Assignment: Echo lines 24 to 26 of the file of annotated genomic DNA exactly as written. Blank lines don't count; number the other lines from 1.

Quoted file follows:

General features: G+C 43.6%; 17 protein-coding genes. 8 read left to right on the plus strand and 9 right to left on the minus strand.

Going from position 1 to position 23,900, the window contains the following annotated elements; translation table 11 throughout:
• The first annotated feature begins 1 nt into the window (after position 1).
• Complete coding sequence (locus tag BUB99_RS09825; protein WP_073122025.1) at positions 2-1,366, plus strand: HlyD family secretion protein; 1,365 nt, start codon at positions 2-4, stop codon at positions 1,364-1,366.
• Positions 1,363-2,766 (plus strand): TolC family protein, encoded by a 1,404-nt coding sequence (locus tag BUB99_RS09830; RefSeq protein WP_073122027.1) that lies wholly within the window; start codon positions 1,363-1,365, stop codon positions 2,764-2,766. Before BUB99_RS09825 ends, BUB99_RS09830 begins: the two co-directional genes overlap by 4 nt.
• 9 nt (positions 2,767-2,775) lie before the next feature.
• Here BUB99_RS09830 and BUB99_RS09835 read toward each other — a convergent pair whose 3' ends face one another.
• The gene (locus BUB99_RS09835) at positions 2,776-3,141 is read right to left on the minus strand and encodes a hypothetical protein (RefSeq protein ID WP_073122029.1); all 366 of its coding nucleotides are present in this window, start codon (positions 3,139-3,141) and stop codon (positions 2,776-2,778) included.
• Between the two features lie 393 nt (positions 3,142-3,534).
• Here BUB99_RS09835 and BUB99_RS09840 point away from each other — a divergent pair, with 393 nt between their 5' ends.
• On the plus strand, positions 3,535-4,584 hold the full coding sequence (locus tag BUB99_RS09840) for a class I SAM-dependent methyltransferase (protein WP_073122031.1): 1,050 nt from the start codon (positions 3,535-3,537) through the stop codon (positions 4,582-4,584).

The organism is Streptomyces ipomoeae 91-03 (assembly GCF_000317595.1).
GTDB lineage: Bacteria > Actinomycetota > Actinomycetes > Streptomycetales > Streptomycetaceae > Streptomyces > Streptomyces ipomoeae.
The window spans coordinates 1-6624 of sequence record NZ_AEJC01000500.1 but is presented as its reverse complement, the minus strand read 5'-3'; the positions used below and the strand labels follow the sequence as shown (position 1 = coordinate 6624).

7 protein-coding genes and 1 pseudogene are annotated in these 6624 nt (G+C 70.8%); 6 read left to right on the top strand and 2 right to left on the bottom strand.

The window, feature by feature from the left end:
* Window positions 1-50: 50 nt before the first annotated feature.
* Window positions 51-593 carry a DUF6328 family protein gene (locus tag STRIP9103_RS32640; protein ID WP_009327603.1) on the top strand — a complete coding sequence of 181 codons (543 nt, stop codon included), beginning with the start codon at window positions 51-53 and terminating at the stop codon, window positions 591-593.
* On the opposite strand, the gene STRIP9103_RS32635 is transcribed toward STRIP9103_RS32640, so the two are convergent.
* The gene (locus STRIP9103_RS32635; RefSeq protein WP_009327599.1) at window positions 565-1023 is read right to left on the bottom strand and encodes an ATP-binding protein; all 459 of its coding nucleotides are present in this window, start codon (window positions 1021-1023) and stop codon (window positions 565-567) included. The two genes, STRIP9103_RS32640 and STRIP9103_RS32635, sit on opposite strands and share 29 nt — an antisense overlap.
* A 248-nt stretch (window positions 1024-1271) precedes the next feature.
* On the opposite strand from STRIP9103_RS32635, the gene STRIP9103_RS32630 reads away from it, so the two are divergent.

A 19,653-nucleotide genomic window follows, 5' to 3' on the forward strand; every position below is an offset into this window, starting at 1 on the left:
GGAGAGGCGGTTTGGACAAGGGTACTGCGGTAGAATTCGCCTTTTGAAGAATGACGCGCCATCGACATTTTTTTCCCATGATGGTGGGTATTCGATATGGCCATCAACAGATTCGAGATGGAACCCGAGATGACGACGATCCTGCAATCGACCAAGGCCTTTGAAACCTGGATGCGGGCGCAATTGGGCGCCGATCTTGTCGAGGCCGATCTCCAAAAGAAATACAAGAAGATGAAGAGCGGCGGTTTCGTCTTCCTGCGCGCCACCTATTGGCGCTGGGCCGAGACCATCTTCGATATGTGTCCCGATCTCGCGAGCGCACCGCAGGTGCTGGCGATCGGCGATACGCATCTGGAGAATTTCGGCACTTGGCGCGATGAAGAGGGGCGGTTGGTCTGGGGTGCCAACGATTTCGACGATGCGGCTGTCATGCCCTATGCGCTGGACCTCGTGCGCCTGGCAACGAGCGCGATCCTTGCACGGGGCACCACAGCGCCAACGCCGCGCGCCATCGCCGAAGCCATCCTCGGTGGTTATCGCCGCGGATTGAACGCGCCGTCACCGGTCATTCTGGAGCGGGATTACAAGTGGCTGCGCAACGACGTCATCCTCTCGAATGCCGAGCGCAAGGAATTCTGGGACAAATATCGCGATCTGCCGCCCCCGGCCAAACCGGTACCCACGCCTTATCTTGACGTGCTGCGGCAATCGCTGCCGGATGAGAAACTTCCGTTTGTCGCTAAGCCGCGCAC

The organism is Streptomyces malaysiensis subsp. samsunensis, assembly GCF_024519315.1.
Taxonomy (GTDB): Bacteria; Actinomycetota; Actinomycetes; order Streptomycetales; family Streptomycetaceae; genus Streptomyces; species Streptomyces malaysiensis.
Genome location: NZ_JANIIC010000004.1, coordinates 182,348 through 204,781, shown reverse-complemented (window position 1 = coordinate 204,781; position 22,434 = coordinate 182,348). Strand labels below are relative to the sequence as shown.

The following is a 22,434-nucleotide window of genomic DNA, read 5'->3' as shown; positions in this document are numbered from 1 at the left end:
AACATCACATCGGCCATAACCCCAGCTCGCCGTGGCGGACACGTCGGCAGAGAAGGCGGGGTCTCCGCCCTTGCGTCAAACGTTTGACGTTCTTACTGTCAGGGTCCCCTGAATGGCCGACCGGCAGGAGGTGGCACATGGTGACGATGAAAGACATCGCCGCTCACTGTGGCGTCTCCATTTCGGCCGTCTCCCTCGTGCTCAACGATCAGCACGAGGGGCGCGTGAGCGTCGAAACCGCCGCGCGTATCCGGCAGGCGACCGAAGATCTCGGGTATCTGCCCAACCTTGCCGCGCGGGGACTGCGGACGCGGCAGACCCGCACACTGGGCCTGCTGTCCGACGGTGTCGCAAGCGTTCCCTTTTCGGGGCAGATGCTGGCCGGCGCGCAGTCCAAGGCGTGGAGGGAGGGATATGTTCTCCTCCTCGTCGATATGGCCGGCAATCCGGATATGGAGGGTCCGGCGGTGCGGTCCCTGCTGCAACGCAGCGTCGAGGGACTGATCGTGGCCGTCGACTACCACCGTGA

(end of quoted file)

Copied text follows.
GGAGAGGCGGTTTGGACAAGGGTACTGCGGTAGAATTCGCCTTTTGAAGAATGACGCGCCATCGACATTTTTTTCCCATGATGGTGGGTATTCGATATGGCCATCAACAGATTCGAGATGGAACCCGAGATGACGACGATCCTGCAATCGACCAAGGCCTTTGAAACCTGGATGCGGGCGCAATTGGGCGCCGATCTTGTCGAGGCCGATCTCCAAAAGAAATACAAGAAGATGAAGAGCGGCGGTTTCGTCTTCCTGCGCGCCACCTATTGGCGCTGGGCCGAGACCATCTTCGATATGTGTCCCGATCTCGCGAGCGCACCGCAGGTGCTGGCGATCGGCGATACGCATCTGGAGAATTTCGGCACTTGGCGCGATGAAGAGGGGCGGTTGGTCTGGGGTGCCAACGATTTCGACGATGCGGCTGTCATGCCCTATGCGCTGGACCTCGTGCGCCTGGCAACGAGCGCGATCCTTGCACGGGGCACCACAGCGCCAACGCCGCGCGCCATCGCCGAAGCCATCCTCGGTGGTTATCGCCGCGGATTGAACGCGCCGTCACCGGTCATTCTGGAGCGGGATTACAAGTGGCTGCGCAACGACGTCATCCTCTCGAATGCCGAGCGCAAGGAATTCTGGGACAAATATCGCGATCTGCCGCCCCCGGCCAAACCGGTACCCACGCCTTATCTTGACGTGCTGCGGCAATCGCTGCCGGATGAGAAACTTCCGTTTGTCGCTAAGCCGCGCAC

The organism is Streptomyces malaysiensis subsp. samsunensis, assembly GCF_024519315.1.
Taxonomy (GTDB): Bacteria; Actinomycetota; Actinomycetes; order Streptomycetales; family Streptomycetaceae; genus Streptomyces; species Streptomyces malaysiensis.